August 4, 1918, Philadelphia Inquirer

Sister of Ann Rutledge, Living in California, Sends Family Bible
Read in Papers of Illinois Centennial---Actual Facts About Ann's Death

Special to the Inquirer
PETERSBURG, ILL. On New Salem Hill, where once stood the village of New Salem, made famous by the residence there of Abraham Lincoln, a score of log houses are rising to represent the village as it was in Lincoln's day. Two buildings in this restored village will attract particular attention of those who attend the Illinois centennial pageant, which is to be given on the hill on August 16 in honor of the centennial of the admission of Illinois into the Union. One is the Lincoln & Berry store, where Lincoln spent his time waiting on customers and reading law. The other is the Rutledge Inn, where Lincoln boarded and where he met and fell in love with Ann Rutledge, daughter of the innkeeper.

New interest has been added to the restoration of the village and the celebration through the discovery of a living sister of Ann Rutledge. She is Mrs. Sarah J. Saunders and she now resides in Sisquoe, California. She learned of the plan to restore the village through the newspapers and wrote a letter to the Old Salem Lincoln League, which is in charge of the celebration, offering a number of relics of the family.

The Rutledge Family Bible
Among these relics, which will be installed in the inn, is the Rutledge family Bible. This Bible shows that James Rutledge married on January 23, 1808, Marry Ann Miller, and that ten children were born to them. Anne H. Rutledge, known in history as Ann, was born in Kentucky on January 7, 1813, and therefore was four years younger than Abraham Lincoln. The family came to New Salem in 1824.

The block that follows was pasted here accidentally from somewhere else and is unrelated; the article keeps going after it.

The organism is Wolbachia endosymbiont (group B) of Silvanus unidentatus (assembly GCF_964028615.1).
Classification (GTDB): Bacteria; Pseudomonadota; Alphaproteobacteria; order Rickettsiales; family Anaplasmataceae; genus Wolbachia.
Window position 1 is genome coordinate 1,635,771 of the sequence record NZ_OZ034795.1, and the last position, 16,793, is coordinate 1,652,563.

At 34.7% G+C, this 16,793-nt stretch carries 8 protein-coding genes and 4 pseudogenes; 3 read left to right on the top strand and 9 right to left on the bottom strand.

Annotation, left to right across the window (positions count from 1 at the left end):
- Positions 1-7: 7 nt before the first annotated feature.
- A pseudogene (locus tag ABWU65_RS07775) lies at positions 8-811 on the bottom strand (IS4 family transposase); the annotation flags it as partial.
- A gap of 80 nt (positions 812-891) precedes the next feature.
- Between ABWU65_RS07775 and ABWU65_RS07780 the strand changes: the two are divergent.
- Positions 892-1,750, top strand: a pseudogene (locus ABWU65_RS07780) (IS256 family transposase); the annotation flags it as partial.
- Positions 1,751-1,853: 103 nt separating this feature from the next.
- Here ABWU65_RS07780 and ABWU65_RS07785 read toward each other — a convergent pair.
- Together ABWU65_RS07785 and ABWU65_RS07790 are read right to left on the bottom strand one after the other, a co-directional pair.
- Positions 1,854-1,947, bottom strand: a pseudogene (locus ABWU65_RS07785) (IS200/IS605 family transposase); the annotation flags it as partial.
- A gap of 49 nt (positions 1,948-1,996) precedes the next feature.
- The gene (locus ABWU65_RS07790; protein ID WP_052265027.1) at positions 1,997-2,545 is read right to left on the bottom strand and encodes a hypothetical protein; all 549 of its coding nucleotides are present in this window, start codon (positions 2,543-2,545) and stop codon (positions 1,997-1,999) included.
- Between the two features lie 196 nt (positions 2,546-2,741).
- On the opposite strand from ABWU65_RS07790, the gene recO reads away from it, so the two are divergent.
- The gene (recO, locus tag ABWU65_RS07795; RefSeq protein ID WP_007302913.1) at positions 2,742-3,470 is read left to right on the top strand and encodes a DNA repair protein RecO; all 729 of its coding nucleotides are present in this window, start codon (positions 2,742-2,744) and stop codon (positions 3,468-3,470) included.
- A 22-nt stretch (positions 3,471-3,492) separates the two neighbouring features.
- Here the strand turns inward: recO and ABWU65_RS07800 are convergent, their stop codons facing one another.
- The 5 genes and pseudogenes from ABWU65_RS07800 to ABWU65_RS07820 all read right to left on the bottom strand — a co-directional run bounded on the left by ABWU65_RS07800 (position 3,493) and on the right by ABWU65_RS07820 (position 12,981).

When Lincoln first met her she was nineteen years old and she had many suitors. Among these was John McNeill, a young man who had recently arrived from New York. She became engaged to him, but because of her youth her marriage was postponed. McNeill soon afterwards returned to New York, promising to bring his parents back with him and settle down. But McNeill never returned, and it gradually developed that he was an imposter and that his real name was McNamar.

Naturally Ann was the object of village gossip and Lincoln felt sorry for her. Doubtless he had been strongly attracted to her before. At any rate, he declared his love to her, and in the spring of 1835 they became engaged. But Lincoln had nothing upon which to support a family, and Ann was anxious to go to school for another year. It was decided that she should go with her brother to Jacksonville and spend the winter there in an academy, while Lincoln spent the time in studying law. In the following spring they were to be married.

But Ann could not help worrying over her former lover. She feared that she had wronged him in believing him an imposter, and that she should have waited longer for his return. She became ill as a result of worry and was sick for a long time. Gradually her condition grew worse, and on August 25, 1835 she died, as Abraham Lincoln sat by her bedside.

The body of Ann Rutledge is buried in a little cemetery near New Salem Hill. A simple stone marks the grave, and many pilgrimages are made to Petersburg and to the little cemetery where she lies.

Contributed by Kristin Vaughn